Even if holding cash could be turned into a scary proposition, there are ways to store value that, even though physical, are equally as useless to the real economy. With this I naturally mean precious metals. Naturally some of the "real" economic activity has not much value either. Activity with negative value is quite possible. (Let's call it the salad shooter economy, in honor of James Howard Kunstler.)

All this trouble was brought to us by a financial market that grew to be bigger than the real economy. The solution to our problems should not necessarily proceed by making the real economy even smaller. That route will only result in a self-reinforcing deflationary spiral. Instead, the real economy should be functioning, while the financial economy should deleverage and shrink. A complete government bailout of the speculative financial system will achieve the exact opposite.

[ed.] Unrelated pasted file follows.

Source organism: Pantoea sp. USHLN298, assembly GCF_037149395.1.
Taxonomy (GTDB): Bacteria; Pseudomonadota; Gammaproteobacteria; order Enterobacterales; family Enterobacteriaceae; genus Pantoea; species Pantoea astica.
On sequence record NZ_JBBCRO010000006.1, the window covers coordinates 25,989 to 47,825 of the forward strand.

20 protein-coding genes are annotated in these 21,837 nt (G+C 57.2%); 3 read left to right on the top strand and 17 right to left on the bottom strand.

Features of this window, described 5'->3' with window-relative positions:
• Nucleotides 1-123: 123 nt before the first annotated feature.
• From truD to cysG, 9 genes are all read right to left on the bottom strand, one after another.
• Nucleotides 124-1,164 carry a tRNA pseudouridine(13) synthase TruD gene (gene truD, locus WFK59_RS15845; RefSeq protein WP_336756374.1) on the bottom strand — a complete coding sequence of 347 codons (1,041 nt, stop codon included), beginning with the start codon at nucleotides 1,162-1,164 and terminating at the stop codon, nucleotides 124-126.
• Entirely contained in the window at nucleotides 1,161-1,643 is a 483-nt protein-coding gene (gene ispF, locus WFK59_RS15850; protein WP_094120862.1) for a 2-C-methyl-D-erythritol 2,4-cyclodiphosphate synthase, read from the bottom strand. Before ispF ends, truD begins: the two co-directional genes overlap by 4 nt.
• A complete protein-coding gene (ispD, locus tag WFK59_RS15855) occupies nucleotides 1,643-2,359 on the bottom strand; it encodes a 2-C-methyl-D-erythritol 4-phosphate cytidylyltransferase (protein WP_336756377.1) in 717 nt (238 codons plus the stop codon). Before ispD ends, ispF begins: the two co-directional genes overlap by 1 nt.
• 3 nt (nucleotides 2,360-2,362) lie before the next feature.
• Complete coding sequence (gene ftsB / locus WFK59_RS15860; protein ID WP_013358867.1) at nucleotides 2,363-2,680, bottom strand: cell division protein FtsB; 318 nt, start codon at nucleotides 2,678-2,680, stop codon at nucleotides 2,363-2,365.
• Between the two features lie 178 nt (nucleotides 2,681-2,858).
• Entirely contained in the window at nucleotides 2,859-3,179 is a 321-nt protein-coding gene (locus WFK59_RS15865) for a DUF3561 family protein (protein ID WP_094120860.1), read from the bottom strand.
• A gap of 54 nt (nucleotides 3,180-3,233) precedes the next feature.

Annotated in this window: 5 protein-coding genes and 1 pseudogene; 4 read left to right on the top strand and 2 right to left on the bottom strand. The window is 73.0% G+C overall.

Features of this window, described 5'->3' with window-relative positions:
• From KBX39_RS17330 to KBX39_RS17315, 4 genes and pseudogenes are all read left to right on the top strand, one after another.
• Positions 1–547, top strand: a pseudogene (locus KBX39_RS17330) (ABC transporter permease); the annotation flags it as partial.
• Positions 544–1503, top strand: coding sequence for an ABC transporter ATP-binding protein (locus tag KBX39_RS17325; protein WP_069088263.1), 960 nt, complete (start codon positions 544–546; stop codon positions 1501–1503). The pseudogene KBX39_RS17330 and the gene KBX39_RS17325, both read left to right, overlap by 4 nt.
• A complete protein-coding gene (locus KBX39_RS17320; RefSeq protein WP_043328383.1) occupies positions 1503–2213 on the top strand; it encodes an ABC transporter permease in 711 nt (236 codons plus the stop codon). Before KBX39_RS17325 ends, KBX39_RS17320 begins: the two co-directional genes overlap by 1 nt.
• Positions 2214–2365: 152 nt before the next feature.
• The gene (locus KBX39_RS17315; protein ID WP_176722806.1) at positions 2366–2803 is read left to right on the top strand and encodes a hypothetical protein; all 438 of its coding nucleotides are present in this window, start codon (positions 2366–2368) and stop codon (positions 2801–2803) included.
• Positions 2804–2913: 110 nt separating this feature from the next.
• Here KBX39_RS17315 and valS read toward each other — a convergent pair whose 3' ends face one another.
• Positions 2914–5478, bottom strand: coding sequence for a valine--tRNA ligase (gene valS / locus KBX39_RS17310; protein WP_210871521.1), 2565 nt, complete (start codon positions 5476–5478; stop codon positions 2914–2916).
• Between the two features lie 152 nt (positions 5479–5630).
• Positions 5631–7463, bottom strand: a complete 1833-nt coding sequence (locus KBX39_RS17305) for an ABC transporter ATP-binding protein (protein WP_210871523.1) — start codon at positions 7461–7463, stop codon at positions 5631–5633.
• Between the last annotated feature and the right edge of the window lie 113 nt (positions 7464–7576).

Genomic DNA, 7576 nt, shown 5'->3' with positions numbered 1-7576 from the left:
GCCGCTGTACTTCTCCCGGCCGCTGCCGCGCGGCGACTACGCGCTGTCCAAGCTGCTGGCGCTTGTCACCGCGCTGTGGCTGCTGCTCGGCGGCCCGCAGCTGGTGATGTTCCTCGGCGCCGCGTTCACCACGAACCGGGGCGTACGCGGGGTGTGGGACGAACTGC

Let gamblers take their losses. That alone will give a boost to the attractiveness of the real economy. There's a problem with that proposition: all of us with savings at financial institutions are part of the gamblers through our funding of it. But as we have all gambled, we must all bear the losses.

Even though deflation is the immediate issue, as credit is collapsing, ultimately existing savings that are invested in credit will lose some value, because of the eroding base of credit worthy debtors on which its value was based. This loss of value can happen through a process of default, through being diluted by new savings, or through a devastation of the real economy.

The third option initially involves massive deflation, which might make it attractive to those that hold cash assets. However, it will ultimately result in people with cash assets facing empty store-shelves, at which point the deflation will suddenly turn into massive inflation, quite similar to the receding shoreline before a tsunami.